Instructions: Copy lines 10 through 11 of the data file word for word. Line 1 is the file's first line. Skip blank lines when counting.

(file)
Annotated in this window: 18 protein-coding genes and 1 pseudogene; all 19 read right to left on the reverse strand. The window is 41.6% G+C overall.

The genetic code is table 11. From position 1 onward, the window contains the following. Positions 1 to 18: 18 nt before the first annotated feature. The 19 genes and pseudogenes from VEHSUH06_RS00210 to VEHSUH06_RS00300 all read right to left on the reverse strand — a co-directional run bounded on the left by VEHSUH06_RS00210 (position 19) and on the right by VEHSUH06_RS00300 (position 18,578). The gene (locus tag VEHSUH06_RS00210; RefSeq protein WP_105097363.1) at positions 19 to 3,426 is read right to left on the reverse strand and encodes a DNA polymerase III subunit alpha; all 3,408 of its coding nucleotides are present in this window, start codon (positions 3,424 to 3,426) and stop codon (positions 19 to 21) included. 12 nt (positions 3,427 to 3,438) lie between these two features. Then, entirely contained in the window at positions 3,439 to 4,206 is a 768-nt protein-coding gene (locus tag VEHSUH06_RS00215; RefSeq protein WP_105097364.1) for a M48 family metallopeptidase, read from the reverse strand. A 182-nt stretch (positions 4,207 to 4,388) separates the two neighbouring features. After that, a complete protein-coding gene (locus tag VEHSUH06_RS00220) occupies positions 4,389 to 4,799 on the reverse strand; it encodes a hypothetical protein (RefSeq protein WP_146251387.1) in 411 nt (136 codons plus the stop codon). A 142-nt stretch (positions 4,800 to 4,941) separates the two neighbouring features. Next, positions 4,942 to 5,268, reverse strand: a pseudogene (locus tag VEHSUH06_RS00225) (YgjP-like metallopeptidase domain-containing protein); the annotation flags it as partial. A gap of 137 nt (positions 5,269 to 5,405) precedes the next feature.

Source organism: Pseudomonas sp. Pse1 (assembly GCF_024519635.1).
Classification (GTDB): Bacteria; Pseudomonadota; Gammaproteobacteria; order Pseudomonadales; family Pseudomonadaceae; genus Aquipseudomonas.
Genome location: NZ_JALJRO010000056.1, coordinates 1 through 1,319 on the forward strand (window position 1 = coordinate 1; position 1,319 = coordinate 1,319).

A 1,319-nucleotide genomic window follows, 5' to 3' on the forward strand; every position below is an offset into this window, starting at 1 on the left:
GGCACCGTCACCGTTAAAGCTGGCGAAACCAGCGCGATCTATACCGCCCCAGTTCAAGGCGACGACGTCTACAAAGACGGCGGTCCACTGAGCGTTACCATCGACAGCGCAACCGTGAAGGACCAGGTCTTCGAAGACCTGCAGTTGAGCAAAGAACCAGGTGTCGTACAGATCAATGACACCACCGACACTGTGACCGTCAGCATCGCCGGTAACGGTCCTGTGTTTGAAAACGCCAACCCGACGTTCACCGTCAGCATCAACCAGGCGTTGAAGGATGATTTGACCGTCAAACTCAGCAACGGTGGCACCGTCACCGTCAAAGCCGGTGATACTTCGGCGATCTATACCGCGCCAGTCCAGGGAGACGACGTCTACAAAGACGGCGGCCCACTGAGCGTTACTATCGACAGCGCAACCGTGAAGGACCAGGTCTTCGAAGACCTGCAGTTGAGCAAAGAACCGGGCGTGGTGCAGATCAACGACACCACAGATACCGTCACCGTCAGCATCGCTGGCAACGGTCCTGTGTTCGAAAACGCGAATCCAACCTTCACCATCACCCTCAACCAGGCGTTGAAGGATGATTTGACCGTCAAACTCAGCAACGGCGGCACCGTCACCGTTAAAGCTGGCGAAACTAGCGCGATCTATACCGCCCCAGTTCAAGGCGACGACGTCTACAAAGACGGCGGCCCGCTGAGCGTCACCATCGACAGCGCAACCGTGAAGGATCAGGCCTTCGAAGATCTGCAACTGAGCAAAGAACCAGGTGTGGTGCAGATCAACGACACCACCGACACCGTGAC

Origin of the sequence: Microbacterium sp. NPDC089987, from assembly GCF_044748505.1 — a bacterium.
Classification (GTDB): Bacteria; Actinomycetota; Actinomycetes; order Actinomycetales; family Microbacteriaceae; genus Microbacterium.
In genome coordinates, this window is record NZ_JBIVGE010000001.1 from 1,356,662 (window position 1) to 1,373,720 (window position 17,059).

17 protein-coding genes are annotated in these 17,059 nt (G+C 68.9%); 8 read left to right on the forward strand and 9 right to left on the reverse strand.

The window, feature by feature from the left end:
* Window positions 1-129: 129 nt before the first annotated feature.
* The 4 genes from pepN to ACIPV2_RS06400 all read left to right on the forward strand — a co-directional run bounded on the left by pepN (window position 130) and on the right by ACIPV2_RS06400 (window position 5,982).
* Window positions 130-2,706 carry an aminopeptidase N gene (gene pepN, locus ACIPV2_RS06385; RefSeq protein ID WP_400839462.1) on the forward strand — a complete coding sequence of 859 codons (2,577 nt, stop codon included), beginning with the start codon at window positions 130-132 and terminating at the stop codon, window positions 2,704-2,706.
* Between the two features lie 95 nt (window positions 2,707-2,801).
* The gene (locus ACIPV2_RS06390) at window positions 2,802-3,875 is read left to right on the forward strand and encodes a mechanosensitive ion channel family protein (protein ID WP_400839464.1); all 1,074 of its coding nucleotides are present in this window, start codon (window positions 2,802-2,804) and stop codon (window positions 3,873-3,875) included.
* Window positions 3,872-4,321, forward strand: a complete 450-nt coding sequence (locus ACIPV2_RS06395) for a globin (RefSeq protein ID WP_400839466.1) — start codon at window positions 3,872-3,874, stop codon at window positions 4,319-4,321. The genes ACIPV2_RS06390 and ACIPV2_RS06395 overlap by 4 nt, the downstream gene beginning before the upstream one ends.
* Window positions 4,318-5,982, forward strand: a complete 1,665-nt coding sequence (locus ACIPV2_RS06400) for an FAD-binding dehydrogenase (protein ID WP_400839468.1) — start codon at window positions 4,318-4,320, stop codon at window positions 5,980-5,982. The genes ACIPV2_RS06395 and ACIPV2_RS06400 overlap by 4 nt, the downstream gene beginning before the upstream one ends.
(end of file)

In genome coordinates, this window is record NZ_JBIVGE010000001.1 from 1,356,662 (window position 1) to 1,373,720 (window position 17,059).

17 protein-coding genes are annotated in these 17,059 nt (G+C 68.9%); 8 read left to right on the forward strand and 9 right to left on the reverse strand.